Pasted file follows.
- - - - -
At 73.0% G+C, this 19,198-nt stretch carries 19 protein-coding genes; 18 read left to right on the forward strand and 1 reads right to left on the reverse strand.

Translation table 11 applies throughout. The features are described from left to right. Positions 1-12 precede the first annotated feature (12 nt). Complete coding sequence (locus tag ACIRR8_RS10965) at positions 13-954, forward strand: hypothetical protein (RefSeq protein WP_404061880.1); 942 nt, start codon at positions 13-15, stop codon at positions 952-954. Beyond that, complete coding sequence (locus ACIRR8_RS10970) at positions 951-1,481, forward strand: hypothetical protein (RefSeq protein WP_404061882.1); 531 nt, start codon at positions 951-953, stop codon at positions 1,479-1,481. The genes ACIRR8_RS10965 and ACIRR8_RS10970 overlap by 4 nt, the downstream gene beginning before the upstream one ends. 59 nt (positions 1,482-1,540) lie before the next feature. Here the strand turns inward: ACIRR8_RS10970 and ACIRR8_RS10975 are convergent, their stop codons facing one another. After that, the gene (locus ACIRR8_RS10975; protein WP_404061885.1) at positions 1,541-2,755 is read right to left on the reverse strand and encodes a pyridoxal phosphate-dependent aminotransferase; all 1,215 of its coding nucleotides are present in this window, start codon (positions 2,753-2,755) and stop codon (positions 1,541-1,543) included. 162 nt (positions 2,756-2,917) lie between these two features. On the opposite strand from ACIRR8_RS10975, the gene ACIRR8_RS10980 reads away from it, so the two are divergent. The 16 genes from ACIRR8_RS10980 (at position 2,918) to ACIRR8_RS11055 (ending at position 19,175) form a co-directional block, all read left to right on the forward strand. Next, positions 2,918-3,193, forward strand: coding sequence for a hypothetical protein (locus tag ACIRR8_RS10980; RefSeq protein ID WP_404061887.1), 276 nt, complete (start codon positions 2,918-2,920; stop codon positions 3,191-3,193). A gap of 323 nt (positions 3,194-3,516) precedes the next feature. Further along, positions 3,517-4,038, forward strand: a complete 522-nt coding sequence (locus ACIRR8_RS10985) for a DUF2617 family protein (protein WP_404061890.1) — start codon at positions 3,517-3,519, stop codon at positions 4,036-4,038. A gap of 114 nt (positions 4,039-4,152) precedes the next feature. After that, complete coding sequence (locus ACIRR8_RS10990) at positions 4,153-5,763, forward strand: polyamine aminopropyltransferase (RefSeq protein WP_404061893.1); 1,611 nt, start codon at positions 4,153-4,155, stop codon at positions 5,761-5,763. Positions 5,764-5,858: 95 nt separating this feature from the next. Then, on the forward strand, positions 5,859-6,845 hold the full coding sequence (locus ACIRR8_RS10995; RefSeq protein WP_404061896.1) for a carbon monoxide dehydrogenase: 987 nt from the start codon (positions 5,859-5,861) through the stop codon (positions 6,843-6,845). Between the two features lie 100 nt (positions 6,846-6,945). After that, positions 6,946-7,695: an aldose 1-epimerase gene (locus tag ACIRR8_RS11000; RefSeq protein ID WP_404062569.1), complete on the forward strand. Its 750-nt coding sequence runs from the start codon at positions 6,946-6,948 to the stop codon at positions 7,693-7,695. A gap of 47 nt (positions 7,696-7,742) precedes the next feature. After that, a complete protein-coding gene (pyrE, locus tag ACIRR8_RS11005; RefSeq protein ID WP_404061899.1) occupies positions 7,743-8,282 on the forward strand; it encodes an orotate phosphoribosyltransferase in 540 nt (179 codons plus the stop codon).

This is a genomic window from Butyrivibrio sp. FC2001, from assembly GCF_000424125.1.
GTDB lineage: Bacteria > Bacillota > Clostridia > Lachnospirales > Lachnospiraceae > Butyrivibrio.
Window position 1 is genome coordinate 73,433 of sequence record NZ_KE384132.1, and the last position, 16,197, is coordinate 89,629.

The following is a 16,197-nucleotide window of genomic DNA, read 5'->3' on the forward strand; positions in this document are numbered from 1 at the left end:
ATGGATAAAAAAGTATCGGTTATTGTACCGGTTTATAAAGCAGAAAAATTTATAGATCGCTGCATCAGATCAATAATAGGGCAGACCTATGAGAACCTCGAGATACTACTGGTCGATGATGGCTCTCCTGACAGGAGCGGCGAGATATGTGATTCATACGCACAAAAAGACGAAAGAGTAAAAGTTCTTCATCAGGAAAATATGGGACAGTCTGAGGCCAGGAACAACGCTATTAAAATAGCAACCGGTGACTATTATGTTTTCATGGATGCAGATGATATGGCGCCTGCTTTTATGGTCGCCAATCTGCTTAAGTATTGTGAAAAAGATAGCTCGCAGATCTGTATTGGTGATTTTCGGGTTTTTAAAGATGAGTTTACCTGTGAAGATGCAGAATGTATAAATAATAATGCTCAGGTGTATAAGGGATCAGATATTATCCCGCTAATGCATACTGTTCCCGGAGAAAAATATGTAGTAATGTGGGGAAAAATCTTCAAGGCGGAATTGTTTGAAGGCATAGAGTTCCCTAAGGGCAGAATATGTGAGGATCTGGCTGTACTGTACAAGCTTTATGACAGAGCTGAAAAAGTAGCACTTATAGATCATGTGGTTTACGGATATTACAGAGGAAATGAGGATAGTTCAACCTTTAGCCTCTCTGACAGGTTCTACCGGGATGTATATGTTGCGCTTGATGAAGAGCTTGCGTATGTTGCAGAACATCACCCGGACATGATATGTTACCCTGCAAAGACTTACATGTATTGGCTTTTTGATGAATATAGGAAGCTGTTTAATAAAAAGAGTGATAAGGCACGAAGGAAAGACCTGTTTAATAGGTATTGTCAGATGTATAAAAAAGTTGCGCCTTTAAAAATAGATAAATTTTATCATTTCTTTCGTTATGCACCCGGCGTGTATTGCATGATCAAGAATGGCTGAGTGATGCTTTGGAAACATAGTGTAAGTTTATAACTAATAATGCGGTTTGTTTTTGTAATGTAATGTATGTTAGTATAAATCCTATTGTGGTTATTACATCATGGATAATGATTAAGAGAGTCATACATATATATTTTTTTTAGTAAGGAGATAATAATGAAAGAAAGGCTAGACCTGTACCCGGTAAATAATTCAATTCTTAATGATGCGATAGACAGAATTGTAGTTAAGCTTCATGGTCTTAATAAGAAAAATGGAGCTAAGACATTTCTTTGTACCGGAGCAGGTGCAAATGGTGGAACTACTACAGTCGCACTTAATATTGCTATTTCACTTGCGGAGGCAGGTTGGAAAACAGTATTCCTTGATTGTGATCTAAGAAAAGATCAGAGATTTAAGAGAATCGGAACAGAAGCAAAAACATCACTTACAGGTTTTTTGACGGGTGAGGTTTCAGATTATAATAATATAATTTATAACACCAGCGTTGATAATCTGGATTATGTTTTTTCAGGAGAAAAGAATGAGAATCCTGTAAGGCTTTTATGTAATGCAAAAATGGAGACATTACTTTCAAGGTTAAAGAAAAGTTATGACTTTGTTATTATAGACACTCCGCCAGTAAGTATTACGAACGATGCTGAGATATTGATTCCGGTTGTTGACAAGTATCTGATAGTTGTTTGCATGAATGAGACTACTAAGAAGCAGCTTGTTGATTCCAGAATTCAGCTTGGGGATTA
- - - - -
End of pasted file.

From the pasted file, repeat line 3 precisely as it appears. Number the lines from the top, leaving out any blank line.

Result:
This is a genomic window from Butyrivibrio sp. FC2001, from assembly GCF_000424125.1.